An old man said, 'If you acquire silence do not consider yourself as having gained a virtue, but say, "I am unworthy to speak".'
Saturday, 12 June 2010
The new Antiphonale Romanum
As I mentioned a few posts ago, my most recent impulse purchase was of the new “Antiphonale Romanum II” from the monks of Solesmes.
One of the problems with the post conciliar Liturgy of the Hours is the lack of musical settings for the antiphons, which makes singing the psalms of the Hours somewhat problematic. The excellent Liber Hymnarius, covering the hymns of the office, came out nearly thirty years ago but there was a long wait until more music for the office came out in the form of the Antiphonal Monasticum, which started appearing in 2005. This new book pertains to the Roman office and is therefore, in a sense, more suited to the needs of parish life. This new volume contains all that is needed for the celebration of the office of Vespers on a Sunday, for every week of the year.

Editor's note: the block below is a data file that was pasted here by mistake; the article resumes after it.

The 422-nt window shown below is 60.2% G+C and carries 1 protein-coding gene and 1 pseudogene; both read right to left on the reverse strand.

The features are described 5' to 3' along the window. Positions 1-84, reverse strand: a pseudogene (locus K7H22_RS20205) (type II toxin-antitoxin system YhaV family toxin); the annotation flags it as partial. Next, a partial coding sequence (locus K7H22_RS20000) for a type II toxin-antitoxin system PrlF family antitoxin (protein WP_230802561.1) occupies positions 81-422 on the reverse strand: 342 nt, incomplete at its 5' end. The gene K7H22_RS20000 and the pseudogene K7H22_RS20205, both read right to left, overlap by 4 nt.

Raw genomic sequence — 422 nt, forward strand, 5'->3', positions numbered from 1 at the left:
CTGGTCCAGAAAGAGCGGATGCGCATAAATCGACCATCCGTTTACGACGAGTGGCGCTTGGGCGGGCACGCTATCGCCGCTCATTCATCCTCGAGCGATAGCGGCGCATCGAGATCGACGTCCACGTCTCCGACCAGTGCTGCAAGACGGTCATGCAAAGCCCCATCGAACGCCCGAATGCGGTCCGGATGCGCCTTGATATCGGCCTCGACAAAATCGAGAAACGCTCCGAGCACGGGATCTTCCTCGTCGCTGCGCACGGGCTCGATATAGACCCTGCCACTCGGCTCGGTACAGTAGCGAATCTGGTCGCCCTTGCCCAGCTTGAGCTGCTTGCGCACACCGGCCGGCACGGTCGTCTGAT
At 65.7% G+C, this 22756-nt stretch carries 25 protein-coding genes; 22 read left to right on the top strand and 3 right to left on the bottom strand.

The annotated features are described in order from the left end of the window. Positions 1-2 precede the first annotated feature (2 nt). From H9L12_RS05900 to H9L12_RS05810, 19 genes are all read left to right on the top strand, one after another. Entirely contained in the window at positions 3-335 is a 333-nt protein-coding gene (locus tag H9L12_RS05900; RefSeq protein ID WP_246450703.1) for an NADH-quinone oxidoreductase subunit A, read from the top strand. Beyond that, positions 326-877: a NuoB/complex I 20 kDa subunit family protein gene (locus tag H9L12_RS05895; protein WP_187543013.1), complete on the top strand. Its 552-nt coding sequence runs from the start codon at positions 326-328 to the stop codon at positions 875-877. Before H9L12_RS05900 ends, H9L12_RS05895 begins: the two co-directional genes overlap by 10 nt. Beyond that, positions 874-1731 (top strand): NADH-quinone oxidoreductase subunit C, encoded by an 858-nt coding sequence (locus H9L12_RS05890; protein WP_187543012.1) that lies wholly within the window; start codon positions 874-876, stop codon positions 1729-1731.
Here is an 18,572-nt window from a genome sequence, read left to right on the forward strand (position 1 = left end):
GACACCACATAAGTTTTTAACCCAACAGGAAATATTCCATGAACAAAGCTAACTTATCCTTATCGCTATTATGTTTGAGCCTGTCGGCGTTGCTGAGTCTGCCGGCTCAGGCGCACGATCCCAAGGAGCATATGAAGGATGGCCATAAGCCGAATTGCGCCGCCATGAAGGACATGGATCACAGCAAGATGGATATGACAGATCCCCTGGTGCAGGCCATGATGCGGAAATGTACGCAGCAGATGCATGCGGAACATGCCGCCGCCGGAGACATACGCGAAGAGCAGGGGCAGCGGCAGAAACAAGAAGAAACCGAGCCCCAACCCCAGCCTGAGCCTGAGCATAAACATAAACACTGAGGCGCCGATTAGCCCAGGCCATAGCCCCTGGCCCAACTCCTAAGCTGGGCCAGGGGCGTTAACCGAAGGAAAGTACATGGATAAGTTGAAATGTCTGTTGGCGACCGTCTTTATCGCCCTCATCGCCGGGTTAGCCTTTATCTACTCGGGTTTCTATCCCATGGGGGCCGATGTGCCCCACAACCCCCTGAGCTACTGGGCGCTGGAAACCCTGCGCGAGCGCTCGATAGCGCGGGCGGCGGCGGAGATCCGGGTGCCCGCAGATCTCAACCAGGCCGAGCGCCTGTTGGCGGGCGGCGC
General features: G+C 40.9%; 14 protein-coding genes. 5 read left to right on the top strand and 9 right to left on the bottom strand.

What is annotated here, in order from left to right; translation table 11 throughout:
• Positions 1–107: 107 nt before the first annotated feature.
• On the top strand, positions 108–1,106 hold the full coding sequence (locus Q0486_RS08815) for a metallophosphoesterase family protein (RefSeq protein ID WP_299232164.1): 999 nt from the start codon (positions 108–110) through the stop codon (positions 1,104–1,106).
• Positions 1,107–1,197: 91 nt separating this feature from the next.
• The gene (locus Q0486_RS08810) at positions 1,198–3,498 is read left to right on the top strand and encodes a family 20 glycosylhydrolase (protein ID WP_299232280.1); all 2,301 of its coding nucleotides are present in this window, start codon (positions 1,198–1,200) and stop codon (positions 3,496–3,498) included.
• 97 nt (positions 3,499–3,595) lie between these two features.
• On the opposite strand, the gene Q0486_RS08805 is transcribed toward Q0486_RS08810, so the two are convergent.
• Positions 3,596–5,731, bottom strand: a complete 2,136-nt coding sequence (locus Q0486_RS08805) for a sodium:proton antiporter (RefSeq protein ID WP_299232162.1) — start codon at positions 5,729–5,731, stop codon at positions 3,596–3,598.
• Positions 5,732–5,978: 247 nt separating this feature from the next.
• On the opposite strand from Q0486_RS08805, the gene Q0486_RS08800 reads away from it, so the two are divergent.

Reviews of the new Antiphonal Romanum have started appearing, for example at the New Liturgical Movement and at the CMAA. I’m not going to offer a full review here, but I’ll make a couple of observations. The first is that the book is beautifully produced and a joy to handle and look at. Also, there are a number of features that make the singers’ life easier:
the psalm texts are accented and have cadences indicated in bold text;
the Magnificat is given special attention to show how to fit the words in the different tones and in an appendix the text is given accented and bolded for each of the psalm tones.
However, as with the new Antiphonal Monasticum, Solemnes seems to have given up any attempt at rhythmic indications: so there are few dots and the episema and ictus have been banished. (There are some interesting comments about this in the Antiphonale Monasticum at the Gregorian Association’s website). This means more work for the musical director! This may be difficult on two levels: for the first, getting the rhythm from the text is often relatively straightforward to do in simple Gregorian settings, but antiphons not uncommonly contain florid melismata for which a bit of rhythmic indication would have been helpful; on the second level, there’s nothing like chant rhythm to start a punch-up between chantists, so the poor musical director will be caught in the middle!